Although nurses are trained caregivers, they sometimes forget the importance of self-care. This can lead to errors on the job, fatigue, burnout, health problems and a general disdain for life, which comes at a high cost to both patients and nurses.
Self-care for nurses starts with the awareness of personal needs and then finding ways to take care of them. Both nursing students and working nurses experience many stressors that contribute to the need for self-care.
The Online Journal of Issues in Nursing notes that occupational stressors include the following:
- Advanced care planning.
- Autonomy and informed consent to treatment.
- Increased paperwork.
- Protecting patients’ rights.
- Reduced managerial support.
- Factors based on role, such as lack of power, role ambiguity and role conflict.
- Staffing patterns.
- Surrogate decision-making.
- Threats to career development and achievement.
- Unpredictable and challenging workspaces.
Nursing students deal with academic stress like reviews, heavy workloads and study problems. They may also be dealing with other stresses, such as balancing a job and family obligations with the coursework for their nursing program.
The Cost to Patients
According to Nurse.com, one reason self-care for nurses is so important is that “to truly care for others, nurses must be ‘intentionally present’ to be ‘centered and able to use all senses’ at all interactions.”
A 2012 survey of 2,500 registered nurses in North Carolina found 71 percent of them experienced musculoskeletal pain and 18 percent experienced depression. The study found that nurses who suffered from pain and depression were less present when on the job. This was “significantly associated with a higher number of patient falls, a higher number of medication errors, and lower quality-of-care scores.”
These increased falls and medication errors cost an estimated $1,346 for each North Carolina RN and just under $2 billion in the United States each year. The article concludes that, “More attention must be paid to the health of the nursing workforce to positively influence the quality of patient care and patient safety and to control costs.”
The Cost to Nurses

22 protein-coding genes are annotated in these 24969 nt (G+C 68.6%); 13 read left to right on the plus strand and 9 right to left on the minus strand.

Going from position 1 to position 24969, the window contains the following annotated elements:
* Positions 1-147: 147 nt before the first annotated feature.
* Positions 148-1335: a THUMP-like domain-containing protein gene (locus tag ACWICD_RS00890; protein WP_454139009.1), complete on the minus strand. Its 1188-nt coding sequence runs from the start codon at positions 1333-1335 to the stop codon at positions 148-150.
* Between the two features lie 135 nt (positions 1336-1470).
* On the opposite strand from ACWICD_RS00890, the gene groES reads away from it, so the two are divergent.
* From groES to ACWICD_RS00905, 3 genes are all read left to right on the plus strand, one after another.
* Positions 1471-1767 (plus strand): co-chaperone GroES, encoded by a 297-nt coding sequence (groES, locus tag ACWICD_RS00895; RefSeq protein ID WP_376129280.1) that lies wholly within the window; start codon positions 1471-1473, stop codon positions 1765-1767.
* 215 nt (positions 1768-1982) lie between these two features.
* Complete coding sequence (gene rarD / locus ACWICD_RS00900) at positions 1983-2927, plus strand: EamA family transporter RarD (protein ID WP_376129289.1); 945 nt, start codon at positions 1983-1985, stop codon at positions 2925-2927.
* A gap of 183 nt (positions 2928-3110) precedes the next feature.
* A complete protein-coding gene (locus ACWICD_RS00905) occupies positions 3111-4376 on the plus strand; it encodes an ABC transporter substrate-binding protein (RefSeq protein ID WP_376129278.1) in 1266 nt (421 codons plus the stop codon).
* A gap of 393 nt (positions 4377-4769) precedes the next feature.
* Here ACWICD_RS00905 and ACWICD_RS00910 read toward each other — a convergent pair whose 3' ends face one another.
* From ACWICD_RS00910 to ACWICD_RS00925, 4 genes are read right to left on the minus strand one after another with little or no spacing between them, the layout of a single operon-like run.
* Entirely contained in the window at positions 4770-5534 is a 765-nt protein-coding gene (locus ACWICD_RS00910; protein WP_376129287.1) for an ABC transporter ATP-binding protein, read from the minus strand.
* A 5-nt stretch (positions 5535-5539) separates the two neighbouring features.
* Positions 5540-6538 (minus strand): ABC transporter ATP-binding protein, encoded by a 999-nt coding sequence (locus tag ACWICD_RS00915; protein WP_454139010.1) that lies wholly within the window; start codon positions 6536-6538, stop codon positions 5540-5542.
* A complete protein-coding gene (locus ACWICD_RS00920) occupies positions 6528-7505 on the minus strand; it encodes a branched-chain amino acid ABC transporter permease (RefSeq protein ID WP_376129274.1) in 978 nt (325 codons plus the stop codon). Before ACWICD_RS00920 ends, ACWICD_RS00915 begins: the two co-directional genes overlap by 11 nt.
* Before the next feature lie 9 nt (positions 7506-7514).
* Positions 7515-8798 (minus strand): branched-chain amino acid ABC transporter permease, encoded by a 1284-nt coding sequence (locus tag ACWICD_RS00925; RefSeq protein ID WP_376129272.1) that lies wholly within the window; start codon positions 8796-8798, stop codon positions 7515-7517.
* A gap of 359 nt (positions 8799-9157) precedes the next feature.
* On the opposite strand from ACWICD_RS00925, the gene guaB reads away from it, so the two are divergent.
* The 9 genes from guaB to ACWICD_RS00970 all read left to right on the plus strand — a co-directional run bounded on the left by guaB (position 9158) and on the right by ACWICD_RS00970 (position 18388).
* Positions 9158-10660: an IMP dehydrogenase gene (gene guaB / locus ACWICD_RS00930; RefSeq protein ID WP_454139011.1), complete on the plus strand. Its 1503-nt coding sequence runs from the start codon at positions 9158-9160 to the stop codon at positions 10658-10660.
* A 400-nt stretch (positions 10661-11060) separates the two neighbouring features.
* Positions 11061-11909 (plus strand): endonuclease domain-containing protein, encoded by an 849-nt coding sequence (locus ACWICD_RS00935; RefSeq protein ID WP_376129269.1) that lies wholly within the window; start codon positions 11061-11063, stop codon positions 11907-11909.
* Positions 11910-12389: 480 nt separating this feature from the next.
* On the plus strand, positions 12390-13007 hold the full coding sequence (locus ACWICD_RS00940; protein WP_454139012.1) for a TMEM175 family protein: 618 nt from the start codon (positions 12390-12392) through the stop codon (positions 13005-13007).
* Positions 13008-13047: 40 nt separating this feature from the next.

While nurses often deal with musculoskeletal pain and depression, they may endure other discomforts as well. Their personal lives and relationships may suffer. They may develop other health problems, or they may burn out and leave the nursing profession.
Self-Care for Nurses
Three of the most important suggestions when it comes to self-care are eating a nutritious diet, exercising regularly and practicing stress-reduction techniques.
Seek the help of a registered dietitian or use your own nursing knowledge to develop an eating plan appropriate for you. There is no single diet that works for everyone.
The CDC recommends a weekly exercise regimen that includes 2.5 hours of moderate aerobic activity, such as brisk walking, one hour and 15 minutes of vigorous-intensity aerobic activity, or some combination of the two. You also need two or more days of strength activities that work all major muscle groups.
Choose exercise activities you enjoy. Not only are you more likely to stick with them but you also avoid the negative effects of forcing yourself to do something you dislike. There are many available options, such as walking, running, swimming, cycling, dancing, yoga, Pilates, team sports, tennis and much more.
- Breathing exercises.
- Massage or spa therapies.
- Mental imagery or visualization.
- Pet therapy.
- Tai chi or Qigong.
- Writing in a journal.
If you have a family, get them involved. If you have young children, get help with child care — be it from your partner, another family member or a hired babysitter.
If you enjoy socializing, make it a regular part of your life. If you are an introvert who requires solitude, let people know. Choose activities you like, not what others think you should do.
Another practice many people find helpful is a gratitude or appreciation practice. Every day, write down a few things about your life that you appreciate. Focusing on the good things can change your perspective and create a sense of gratitude.
Self-care for nurses is not a luxury. It is a necessity for the health and well-being of both nurses and their patients.
Learn about the UT Arlington online BSN program.
Bilyk, J. (2015, February 14). Tips for self-care. Nurse.com
Blum, C. (2014, September). Practicing Self-Care for Nurses: A Nursing Program Initiative. ANA Online Journal of Issues in Nursing
Letvak, SA, Ruhm, CJ, Gupta, SN. (2012, February). Nurses’ presenteeism and its effects on self-reported quality of care and costs. US National Library of Medicine National Institutes of Health
How much physical activity do adults need? (2015). Centers for Disease Control an Prevention
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